Wednesday, June 29, 2016

Gum Health: Biomarker for Longevity and Health

Photo by Jeff Seldon of UK's DFID.
Many people assume that gum disease is an isolated problem.

However, gum disease can affect the health of other systems of the body. Additionally, poor oral hygiene is correlated with poor self-care in other areas of the body.

The technical terms for gum disease are gingivitis and periodontitis.

1. gingivitis, meaning the inflammation of the gums (called the gingiva).

2. Left untreated, gingivitis can progress to periodontitis, which happens when immflamation causes the gums pull away from the teeth and gums bleed more readily. Left untreated, people with periodontitis can lose their teeth and suffer destruction of their mouth bones, gums and other tissue.

For a more thorough discussion of the causes, prevention, and treatment of gingivitis, see Medicine Net's page here.

The significance of gum health is demonstrated further by its inclusion as a biomarker of health and longevity.

This post is part of a series on biomarkers.

Earlier this year, Science News reported that gum disease has been linked to a variety of diseases ranging from arthritis to heart disease to liver disease to Alzheimer's disease.  In order to safeguard your overall health, it's vital to practice good oral hygiene.

In July of 2014, Harvard published on their health blog a summary of a scientific study:
The study looked at health and dental insurance records from nearly 339,000 people, all of whom had periodontal disease and one of five conditions: type 2 diabetes, cardiovascular disease, cerebrovascular disease (usually a stroke), rheumatoid arthritis, or pregnancy. Researchers found that people with four of the five conditions (all except rheumatoid arthritis) who had at least one periodontal disease treatment had lower medical costs and fewer hospitalizations within four years of the treatment compared with people who weren't treated.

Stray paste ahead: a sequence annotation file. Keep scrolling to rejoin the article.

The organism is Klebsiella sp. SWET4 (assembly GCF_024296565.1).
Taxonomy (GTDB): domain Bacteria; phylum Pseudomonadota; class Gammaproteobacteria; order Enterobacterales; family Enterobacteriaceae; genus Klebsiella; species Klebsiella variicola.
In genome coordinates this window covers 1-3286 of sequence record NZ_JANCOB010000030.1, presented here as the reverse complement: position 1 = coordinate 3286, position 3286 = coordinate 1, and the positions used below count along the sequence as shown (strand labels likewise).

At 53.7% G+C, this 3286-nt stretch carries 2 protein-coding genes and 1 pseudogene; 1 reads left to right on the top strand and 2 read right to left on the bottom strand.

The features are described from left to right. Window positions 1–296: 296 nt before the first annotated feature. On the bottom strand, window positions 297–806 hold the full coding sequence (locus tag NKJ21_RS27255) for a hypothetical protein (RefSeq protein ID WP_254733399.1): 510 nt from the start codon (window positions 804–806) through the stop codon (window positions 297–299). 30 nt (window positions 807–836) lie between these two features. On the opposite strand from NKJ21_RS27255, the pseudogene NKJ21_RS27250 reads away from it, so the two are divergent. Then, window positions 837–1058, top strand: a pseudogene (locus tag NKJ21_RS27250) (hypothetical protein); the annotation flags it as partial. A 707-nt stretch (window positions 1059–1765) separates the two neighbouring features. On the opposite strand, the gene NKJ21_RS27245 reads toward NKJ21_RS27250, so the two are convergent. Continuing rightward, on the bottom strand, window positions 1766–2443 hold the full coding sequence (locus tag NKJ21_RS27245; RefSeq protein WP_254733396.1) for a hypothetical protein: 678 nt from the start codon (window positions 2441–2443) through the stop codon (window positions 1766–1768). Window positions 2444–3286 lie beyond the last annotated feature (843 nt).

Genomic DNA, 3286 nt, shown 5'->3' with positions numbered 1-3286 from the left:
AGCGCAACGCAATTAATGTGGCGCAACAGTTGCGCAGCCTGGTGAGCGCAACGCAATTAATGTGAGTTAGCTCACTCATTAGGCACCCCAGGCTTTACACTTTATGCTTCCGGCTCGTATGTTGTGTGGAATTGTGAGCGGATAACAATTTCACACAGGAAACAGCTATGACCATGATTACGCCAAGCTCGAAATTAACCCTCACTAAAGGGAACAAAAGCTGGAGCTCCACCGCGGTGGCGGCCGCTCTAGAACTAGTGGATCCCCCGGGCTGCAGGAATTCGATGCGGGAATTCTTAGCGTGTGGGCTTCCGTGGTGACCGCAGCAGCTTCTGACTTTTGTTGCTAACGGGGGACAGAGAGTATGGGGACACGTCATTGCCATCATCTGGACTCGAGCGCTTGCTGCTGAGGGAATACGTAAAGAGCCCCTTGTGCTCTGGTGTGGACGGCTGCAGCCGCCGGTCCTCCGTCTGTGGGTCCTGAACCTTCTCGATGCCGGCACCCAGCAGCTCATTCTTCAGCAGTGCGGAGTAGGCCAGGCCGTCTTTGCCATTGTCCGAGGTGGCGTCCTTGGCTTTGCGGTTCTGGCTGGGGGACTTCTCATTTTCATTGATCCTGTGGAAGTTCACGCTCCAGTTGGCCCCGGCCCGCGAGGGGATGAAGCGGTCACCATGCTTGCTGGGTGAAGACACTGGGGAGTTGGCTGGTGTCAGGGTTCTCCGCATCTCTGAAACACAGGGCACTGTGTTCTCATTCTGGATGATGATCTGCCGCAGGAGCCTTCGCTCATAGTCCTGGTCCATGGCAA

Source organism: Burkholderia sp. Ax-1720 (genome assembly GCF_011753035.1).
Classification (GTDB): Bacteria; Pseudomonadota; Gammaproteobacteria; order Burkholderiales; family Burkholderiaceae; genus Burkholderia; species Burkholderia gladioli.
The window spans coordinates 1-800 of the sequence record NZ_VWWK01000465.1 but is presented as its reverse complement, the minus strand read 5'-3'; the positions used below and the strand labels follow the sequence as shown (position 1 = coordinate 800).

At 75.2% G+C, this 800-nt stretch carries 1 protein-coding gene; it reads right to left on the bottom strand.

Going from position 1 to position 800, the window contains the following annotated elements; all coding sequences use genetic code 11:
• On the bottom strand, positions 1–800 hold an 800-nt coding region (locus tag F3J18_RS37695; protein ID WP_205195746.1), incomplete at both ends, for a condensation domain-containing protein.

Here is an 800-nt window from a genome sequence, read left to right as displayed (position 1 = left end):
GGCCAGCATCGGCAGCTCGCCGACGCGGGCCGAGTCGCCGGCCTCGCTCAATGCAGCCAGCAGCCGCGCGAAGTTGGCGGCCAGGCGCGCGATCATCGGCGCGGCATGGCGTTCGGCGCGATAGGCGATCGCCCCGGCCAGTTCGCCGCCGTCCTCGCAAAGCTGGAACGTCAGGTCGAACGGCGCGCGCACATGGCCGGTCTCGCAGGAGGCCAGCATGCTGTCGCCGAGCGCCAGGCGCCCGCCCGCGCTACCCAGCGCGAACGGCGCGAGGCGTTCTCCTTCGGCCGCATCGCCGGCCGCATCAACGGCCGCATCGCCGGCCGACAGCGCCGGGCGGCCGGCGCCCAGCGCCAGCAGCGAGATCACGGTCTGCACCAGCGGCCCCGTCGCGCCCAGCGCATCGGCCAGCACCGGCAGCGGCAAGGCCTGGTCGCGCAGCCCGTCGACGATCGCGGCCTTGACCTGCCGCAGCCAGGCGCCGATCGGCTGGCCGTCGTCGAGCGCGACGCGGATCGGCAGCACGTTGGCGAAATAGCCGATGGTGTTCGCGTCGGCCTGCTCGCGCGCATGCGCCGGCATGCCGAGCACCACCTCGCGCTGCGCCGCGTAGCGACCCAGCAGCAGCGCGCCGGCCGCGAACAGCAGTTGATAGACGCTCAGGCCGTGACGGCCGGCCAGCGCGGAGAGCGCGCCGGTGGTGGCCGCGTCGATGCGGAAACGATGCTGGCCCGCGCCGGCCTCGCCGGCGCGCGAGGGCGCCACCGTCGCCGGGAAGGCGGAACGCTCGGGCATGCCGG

The exact process and route that gum disease takes to these other organs is a subject of ongoing study.

While the medical researchers are working on the macrolevel problems of gum disease, we can embrace the solid evidence exists that preventing gum disease helps maintain a healthy set of teeth and gums. That's reason enough to practice good oral hygiene:

  • Brush at least twice a day.
  • Floss at least once a day. 
  • Visit a dentist at least twice a year for a check up and for cleaning. 
  • Follow advice for additional oral hygiene and dental care if you take medicines that affect your oral health or if you have a disease that affects oral  health, such as diabetes. 
Read the CDC's guideline "Oral Health for Older Adults" for a more comprehensive list of suggestions. 

Note: This post does not offer medical advice. Its intent is to raise awareness. Please see a licensed medical professional (such as a dentist (DDS) or a physician (MD) if you have any questions about the relationship between oral hygiene and your overall health. 


Biomarkers for Longevity and Health
HbA1C: Biomarker for Longevity and Health
Waist-Hip Ratio: Biomarker for Longevity and Health


  1. I need to make my husband read this 100 times. haha

    1. Of course, I've flossed my teeth 4 times in the 24 hours since posting this. Do not look up Google images for gum disease. Do. Not. Do. It.

  2. I have been in dental hell with a root canal retreat, and implant and now an abscess with another extraction and I do all the points you mention, I floss twice a day, and have none of the diseases you mentioned. I think I just entered a portal to dental hell!

    1. I am so sorry that you have so much dental work going on. It's super unfun. All my best to you to get on the other side of all that really soon.

  3. It takes a lot of work and dedication, but the rewards are so great! More time using floss and the rubber tip means less time listening to that drill!

    1. I need to remember your advice when it's late at night, and I'm telling myself that I'm too tired to floss.